Hungary has again urged Armenia to normalize bilateral relations that were frozen by Yerevan in response to the release from a Hungarian prison of the Azerbaijani axe-killer of an Armenian army officer.
“The Ministry of Foreign Affairs of Hungary wishes to declare the interest of the Government of Hungary to end the unilateral suspension of diplomatic relations by the Republic of Armenia without preconditions,” it said in a diplomatic note sent to Yerevan on Monday.
The ministry explained separately that the note posted on its website is a “formal answer” to a written notification by the Armenian Foreign Ministry about the suspension of diplomatic ties.
Hungarian Foreign Minister Janos Martonyi made a similar appeal in a letter to his Armenian counterpart Edward Nalbandian early this month. Martonyi reportedly warned Yerevan of “serious ramifications that would not serve the interests of Armenia.”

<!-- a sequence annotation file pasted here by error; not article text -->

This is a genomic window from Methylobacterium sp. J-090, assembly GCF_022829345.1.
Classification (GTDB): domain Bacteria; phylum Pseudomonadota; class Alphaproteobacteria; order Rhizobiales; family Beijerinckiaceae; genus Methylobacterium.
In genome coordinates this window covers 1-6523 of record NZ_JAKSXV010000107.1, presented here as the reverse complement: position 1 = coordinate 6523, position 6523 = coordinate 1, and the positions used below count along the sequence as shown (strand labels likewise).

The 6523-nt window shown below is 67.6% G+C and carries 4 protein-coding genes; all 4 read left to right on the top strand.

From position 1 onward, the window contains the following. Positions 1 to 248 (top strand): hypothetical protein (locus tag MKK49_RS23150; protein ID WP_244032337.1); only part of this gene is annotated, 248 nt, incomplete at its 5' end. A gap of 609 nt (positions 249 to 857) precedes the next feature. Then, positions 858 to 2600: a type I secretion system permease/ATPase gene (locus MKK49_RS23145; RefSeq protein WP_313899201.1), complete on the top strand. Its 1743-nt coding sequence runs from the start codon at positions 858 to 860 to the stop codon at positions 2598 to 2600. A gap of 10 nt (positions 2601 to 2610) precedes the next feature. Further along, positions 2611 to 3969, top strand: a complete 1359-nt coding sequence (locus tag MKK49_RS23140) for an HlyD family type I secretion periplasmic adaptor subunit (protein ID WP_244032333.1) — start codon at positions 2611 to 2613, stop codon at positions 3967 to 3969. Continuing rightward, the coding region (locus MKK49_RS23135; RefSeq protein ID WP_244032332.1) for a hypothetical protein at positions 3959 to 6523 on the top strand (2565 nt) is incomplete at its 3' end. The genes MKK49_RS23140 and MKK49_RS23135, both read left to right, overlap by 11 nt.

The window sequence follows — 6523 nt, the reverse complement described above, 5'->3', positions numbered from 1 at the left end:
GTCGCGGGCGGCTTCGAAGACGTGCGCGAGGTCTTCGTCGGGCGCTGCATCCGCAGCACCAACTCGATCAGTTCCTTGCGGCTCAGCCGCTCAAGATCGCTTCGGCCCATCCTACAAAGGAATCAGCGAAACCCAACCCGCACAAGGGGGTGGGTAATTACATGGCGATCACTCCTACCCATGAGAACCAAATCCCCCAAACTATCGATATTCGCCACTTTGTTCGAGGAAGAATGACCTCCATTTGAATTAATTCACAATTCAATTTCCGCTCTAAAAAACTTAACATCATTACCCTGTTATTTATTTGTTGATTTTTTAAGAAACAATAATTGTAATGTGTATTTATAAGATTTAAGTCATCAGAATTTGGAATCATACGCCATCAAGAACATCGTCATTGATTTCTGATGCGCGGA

The Armenian government resorted to the extraordinary measure on August 31 just hours after the convicted axe-killer Ramil Safarov was extradited to Azerbaijan and immediately pardoned by President Ilham Aliyev.
The Hungarian government says that it had received formal assurances from Azerbaijan that Safarov will serve the rest of a life sentence given to him by a Hungarian court in an Azerbaijani prison. It also insists that his extradition conformed to a European convention to which both Hungary and Azerbaijan are signatories.
Armenian leaders have brushed aside such statements, saying that Budapest was well aware that Safarov will be set free if sent back home. They also say that Hungarian officials had repeatedly assured the Armenian side, including in the days leading up to the extradition, that the Azerbaijani army officer will not be repatriated.
“Armenia’s position remains the same,” Foreign Ministry spokesman Tigran Balayan told RFE/RL’s Armenian service (Azatutyun.am), commenting on the Hungarian note. He declined to elaborate.
In separate comments to Yerkir-Media television, Balayan said Yerevan expects “practical and clear steps” from Budapest. He did not specify just what the Hungarian side should do.
The Hungarian government has also been criticized by the United States and Russia. U.S. Assistant Secretary of State Philip Gordon told RFE/RL late last week that Washington is “not satisfied” with the Hungarian explanations regarding Safarov’s extradition.